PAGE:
October 30, 2008
Employees shortchanged $138,000
Weitzman finds employers of personal health care aides are in violation of Living Wage law
Nassau County lawmakers unanimously passed the Living Wage law in December of 2006, a law aimed at ensuring that employees of Nassau County contractors are earning a decent hourly wage, receiving health benefits or child care benefits or benefits supplement, and entitling them to paid days off. But recent audits by County Comptroller Howard Weitzman have found that employers did not follow the law.
"One employer owed his employees over $64,000 for paid days off that were never given and for shortchanging workers on their hourly wage,” said Weitzman. “Another agency underpaid employees by $45,000 because it did not provide paid time off. This law has been in effect since 2007 and ignorance of the law is no excuse.”
The Comptroller joined together today with Living Wage Advisory Board Chairman John Durso and Board members, Nassau County legislators Dave Mejias (D-Farmingdale), Judi Bosworth (D-Great Neck) and others to release the first seven audit reports resulting from the review of home health care agencies that contract with the County.
"We started our Living Wage audits with personal home health care aide contracts because the aides are paid low wages, yet deliver a vital service,” said Comptroller Weitzman.
"Home health aides care for our sick and aged,” said Legislator Mejias. “They pay taxes, work hard and play by the rules. They deserve to be protected from abusive andunscrupulous employers."
In 2007 the County entered into personal care aid contracts with 35 agencies whose billings to the State totaled approximately $65 million. The audits of seven of these agencies revealed that two owed wages to their employees because wage rates paid were below the mandated rates and all seven agencies failed to fully comply with the law’s requirements for providing compensated days off. All the audits cover the year 2007.
The law, which went into effect in 2007, set hourly wages from $9.50 in 2007, gradually increasing to $12.50 in 2010. Currently, the wage is set at $10.50 with health benefits or $12.05 without benefits. In addition, the law provided for some paid time off, health or child care benefits, or a supplement to the hourly wage at an equivalent value. The Living Wage Law is enforced by the Comptroller’s Living Wage Unit. In 2007 the Comptroller also established the Living Wage Advisory Group, a group of labor union officials and advocates that offer advice on enforcement of the law.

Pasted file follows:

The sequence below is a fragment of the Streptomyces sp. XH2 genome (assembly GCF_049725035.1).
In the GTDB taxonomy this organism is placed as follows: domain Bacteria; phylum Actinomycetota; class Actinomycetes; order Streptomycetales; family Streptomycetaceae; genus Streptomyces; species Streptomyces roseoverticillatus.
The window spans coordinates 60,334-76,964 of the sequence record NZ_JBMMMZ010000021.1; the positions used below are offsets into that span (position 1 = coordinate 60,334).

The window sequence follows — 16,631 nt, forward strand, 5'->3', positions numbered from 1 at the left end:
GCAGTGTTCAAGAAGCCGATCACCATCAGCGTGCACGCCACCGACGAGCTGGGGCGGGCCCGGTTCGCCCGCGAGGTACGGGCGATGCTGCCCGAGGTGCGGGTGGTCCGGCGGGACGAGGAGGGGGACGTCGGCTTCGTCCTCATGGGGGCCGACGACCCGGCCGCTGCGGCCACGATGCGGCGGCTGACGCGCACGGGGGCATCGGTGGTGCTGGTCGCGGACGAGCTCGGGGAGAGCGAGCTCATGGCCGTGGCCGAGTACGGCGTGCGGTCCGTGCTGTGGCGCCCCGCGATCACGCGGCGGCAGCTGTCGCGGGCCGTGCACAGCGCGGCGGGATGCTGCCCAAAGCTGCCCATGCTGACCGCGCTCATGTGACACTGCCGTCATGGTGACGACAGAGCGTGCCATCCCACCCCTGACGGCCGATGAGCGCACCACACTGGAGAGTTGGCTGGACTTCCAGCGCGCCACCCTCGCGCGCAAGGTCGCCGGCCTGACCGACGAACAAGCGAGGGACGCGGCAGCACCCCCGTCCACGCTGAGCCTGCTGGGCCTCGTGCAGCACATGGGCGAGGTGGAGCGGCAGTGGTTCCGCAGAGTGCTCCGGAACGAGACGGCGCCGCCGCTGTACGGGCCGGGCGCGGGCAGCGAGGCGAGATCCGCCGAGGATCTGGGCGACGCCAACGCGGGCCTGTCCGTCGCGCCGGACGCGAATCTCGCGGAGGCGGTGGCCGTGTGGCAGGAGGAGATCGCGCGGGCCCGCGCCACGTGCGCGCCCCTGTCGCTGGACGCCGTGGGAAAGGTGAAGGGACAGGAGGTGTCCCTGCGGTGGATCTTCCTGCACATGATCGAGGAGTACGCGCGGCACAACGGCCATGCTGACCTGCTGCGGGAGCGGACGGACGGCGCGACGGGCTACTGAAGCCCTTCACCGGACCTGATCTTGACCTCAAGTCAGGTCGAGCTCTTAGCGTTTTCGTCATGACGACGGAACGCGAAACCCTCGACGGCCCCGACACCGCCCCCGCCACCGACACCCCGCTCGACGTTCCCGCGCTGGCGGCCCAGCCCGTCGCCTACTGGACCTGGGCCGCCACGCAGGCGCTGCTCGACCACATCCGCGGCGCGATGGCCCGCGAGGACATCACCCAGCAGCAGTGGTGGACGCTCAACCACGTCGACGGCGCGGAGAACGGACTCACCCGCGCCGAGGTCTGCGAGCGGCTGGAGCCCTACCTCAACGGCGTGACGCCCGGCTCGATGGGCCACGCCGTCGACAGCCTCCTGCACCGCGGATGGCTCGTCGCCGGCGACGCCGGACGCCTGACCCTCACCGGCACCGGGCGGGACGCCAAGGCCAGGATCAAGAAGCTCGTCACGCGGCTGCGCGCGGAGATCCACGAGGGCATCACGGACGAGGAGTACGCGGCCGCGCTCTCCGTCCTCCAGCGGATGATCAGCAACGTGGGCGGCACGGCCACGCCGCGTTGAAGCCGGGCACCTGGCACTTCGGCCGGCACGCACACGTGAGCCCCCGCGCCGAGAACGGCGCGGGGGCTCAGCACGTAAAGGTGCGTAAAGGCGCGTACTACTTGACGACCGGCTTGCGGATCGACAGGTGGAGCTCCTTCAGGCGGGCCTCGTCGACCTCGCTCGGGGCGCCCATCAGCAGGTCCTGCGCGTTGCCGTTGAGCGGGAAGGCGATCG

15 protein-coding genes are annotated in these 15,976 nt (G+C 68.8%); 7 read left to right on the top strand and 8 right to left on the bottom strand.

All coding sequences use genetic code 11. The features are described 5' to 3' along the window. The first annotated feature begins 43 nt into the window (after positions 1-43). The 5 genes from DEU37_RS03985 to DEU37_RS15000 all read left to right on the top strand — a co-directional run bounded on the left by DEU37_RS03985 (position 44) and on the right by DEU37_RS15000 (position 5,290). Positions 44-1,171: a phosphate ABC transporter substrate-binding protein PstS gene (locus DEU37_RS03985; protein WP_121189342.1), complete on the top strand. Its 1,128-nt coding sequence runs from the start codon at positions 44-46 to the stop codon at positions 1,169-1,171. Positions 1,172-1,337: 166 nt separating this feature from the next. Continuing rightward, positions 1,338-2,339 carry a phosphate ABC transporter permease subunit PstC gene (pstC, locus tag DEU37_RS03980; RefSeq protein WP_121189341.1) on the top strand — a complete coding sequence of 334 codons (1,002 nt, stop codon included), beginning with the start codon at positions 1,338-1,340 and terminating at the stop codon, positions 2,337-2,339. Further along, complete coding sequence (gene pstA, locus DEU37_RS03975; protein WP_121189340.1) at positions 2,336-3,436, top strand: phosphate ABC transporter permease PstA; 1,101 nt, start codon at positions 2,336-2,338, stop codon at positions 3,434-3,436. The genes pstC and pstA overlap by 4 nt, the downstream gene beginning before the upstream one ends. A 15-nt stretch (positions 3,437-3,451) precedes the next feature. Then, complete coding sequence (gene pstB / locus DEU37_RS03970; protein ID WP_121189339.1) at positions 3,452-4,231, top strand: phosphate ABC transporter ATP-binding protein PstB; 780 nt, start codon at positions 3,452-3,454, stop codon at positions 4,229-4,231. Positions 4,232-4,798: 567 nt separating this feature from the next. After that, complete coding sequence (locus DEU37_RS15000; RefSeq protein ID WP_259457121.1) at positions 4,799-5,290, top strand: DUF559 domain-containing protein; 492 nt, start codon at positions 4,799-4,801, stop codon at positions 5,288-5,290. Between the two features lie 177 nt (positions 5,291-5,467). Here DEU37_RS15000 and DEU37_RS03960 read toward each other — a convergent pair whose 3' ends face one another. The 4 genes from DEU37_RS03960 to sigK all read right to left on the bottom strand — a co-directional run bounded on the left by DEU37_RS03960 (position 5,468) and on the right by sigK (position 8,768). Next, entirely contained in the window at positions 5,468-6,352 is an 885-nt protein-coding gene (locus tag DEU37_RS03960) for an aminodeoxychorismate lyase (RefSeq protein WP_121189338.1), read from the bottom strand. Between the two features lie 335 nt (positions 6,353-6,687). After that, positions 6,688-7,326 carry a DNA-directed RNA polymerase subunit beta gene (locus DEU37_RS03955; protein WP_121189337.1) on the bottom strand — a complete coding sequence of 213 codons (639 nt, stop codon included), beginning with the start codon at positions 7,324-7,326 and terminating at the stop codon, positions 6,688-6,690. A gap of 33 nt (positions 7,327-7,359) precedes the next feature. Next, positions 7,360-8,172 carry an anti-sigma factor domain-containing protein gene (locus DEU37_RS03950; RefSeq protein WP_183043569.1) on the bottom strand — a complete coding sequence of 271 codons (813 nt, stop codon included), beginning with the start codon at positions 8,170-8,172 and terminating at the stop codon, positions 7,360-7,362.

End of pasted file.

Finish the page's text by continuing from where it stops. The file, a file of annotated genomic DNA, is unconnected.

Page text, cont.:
The most egregious of the seven completed audits was the Tender Loving Care Health Care Services, Inc. The audit found that Tender Loving Care Health Care Services, Inc. had not provided the mandatory number of days off for its employees; had not provided the mandated health or child care benefits or equivalent cash; and had underpaid some employees for an entire year by 50 cents an hour.
The audits found:
-Tender Loving Care Health Care Services, Inc. owed employees $64,153 for underpayment of wages and days off.
-Allen Health Care Services, Inc. owed employees by $45,119 for underpayment of days off.
-New York Health Care, Inc. owed employees $6,350 for underpayment of days off.
-Premier Home Health Care Services, Inc owed employees $15,683 for underpayment of wages.
-First Choice Home Care, Inc. owed employees $6,289 for underpayment of days off.
-Aides at Home, Inc-had a policy that did not include a provision to allow employees who completed six months of service to use their time when they wanted to. It also failed to pay employees who were owed less than four hours accrued time.
-Long Island Care at Home, Ltd. understated the time a part time employee was entitled to take off and did not compute accrued leave accurately.